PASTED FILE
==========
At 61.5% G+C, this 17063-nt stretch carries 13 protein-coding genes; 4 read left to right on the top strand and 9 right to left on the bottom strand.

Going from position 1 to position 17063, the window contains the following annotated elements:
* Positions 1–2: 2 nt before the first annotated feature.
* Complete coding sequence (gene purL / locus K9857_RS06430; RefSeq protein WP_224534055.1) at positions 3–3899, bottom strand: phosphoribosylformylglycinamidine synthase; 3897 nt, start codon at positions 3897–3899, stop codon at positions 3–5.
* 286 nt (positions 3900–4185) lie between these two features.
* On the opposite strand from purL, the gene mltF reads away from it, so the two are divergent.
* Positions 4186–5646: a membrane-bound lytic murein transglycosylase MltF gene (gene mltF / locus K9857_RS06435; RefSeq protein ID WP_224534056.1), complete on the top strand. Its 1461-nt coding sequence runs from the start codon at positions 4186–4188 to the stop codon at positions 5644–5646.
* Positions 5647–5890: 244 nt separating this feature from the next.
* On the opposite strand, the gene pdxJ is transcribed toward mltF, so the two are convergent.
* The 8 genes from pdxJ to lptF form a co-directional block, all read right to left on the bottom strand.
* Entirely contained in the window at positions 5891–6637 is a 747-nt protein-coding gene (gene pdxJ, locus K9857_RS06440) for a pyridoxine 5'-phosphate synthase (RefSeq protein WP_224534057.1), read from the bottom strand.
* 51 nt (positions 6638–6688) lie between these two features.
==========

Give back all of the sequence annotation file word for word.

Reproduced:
At 61.5% G+C, this 17063-nt stretch carries 13 protein-coding genes; 4 read left to right on the top strand and 9 right to left on the bottom strand.

Going from position 1 to position 17063, the window contains the following annotated elements:
* Positions 1–2: 2 nt before the first annotated feature.
* Complete coding sequence (gene purL / locus K9857_RS06430; RefSeq protein WP_224534055.1) at positions 3–3899, bottom strand: phosphoribosylformylglycinamidine synthase; 3897 nt, start codon at positions 3897–3899, stop codon at positions 3–5.
* 286 nt (positions 3900–4185) lie between these two features.
* On the opposite strand from purL, the gene mltF reads away from it, so the two are divergent.
* Positions 4186–5646: a membrane-bound lytic murein transglycosylase MltF gene (gene mltF / locus K9857_RS06435; RefSeq protein ID WP_224534056.1), complete on the top strand. Its 1461-nt coding sequence runs from the start codon at positions 4186–4188 to the stop codon at positions 5644–5646.
* Positions 5647–5890: 244 nt separating this feature from the next.
* On the opposite strand, the gene pdxJ is transcribed toward mltF, so the two are convergent.
* The 8 genes from pdxJ to lptF form a co-directional block, all read right to left on the bottom strand.
* Entirely contained in the window at positions 5891–6637 is a 747-nt protein-coding gene (gene pdxJ, locus K9857_RS06440) for a pyridoxine 5'-phosphate synthase (RefSeq protein WP_224534057.1), read from the bottom strand.
* 51 nt (positions 6638–6688) lie between these two features.